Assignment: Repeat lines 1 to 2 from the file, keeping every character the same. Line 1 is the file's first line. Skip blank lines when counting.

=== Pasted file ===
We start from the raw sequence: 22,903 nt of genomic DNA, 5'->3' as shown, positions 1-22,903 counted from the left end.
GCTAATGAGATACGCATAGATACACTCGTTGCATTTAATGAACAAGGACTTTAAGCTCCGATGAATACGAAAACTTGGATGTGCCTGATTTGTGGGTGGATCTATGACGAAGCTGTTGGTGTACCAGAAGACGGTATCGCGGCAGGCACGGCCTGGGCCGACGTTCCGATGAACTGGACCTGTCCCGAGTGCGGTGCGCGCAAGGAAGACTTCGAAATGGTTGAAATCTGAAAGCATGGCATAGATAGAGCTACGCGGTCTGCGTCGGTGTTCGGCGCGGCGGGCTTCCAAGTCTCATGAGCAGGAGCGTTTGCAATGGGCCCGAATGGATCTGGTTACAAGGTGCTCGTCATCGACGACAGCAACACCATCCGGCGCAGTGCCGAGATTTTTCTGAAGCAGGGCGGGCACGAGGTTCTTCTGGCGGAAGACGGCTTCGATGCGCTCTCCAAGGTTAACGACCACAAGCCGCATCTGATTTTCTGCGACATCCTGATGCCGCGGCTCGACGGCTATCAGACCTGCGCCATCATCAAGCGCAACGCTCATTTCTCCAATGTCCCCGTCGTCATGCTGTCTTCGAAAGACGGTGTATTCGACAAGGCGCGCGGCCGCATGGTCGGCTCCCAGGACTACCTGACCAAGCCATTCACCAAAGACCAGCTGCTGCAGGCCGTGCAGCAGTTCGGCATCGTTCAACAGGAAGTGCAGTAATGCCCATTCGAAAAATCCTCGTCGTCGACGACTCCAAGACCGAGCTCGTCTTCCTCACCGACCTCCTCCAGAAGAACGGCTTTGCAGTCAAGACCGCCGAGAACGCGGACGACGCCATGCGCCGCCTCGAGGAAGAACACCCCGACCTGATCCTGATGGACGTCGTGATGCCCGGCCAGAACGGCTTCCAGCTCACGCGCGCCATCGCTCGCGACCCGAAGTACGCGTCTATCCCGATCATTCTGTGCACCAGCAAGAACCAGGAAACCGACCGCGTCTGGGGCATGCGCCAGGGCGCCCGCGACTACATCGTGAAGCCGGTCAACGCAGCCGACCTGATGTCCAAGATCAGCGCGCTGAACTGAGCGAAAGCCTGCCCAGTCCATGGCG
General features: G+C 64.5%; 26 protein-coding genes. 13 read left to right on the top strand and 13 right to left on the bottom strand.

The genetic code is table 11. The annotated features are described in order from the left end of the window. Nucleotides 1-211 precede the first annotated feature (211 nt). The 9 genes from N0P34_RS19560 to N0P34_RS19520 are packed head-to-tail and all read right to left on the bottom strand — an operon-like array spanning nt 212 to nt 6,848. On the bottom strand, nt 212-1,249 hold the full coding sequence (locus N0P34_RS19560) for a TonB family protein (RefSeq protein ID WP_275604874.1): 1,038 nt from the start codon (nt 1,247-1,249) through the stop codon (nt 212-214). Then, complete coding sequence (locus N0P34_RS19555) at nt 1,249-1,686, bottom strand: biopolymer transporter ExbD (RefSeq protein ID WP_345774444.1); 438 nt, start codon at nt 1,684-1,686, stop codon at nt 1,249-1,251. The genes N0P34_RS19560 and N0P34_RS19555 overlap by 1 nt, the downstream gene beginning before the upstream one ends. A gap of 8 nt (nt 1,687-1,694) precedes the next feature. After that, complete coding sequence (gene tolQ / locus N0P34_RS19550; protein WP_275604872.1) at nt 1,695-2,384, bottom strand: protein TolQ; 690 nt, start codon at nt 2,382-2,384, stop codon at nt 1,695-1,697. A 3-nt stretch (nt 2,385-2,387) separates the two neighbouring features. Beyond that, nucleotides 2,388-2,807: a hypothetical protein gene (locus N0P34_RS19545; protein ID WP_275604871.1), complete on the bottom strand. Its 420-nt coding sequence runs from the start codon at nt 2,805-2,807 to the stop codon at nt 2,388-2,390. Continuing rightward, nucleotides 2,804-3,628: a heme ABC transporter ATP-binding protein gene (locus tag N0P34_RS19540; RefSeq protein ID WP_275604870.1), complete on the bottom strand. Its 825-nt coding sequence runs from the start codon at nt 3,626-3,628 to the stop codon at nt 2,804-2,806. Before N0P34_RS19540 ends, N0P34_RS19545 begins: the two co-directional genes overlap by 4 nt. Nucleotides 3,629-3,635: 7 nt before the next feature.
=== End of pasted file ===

We start from the raw sequence: 22,903 nt of genomic DNA, 5'->3' as shown, positions 1-22,903 counted from the left end.
GCTAATGAGATACGCATAGATACACTCGTTGCATTTAATGAACAAGGACTTTAAGCTCCGATGAATACGAAAACTTGGATGTGCCTGATTTGTGGGTGGATCTATGACGAAGCTGTTGGTGTACCAGAAGACGGTATCGCGGCAGGCACGGCCTGGGCCGACGTTCCGATGAACTGGACCTGTCCCGAGTGCGGTGCGCGCAAGGAAGACTTCGAAATGGTTGAAATCTGAAAGCATGGCATAGATAGAGCTACGCGGTCTGCGTCGGTGTTCGGCGCGGCGGGCTTCCAAGTCTCATGAGCAGGAGCGTTTGCAATGGGCCCGAATGGATCTGGTTACAAGGTGCTCGTCATCGACGACAGCAACACCATCCGGCGCAGTGCCGAGATTTTTCTGAAGCAGGGCGGGCACGAGGTTCTTCTGGCGGAAGACGGCTTCGATGCGCTCTCCAAGGTTAACGACCACAAGCCGCATCTGATTTTCTGCGACATCCTGATGCCGCGGCTCGACGGCTATCAGACCTGCGCCATCATCAAGCGCAACGCTCATTTCTCCAATGTCCCCGTCGTCATGCTGTCTTCGAAAGACGGTGTATTCGACAAGGCGCGCGGCCGCATGGTCGGCTCCCAGGACTACCTGACCAAGCCATTCACCAAAGACCAGCTGCTGCAGGCCGTGCAGCAGTTCGGCATCGTTCAACAGGAAGTGCAGTAATGCCCATTCGAAAAATCCTCGTCGTCGACGACTCCAAGACCGAGCTCGTCTTCCTCACCGACCTCCTCCAGAAGAACGGCTTTGCAGTCAAGACCGCCGAGAACGCGGACGACGCCATGCGCCGCCTCGAGGAAGAACACCCCGACCTGATCCTGATGGACGTCGTGATGCCCGGCCAGAACGGCTTCCAGCTCACGCGCGCCATCGCTCGCGACCCGAAGTACGCGTCTATCCCGATCATTCTGTGCACCAGCAAGAACCAGGAAACCGACCGCGTCTGGGGCATGCGCCAGGGCGCCCGCGACTACATCGTGAAGCCGGTCAACGCAGCCGACCTGATGTCCAAGATCAGCGCGCTGAACTGAGCGAAAGCCTGCCCAGTCCATGGCG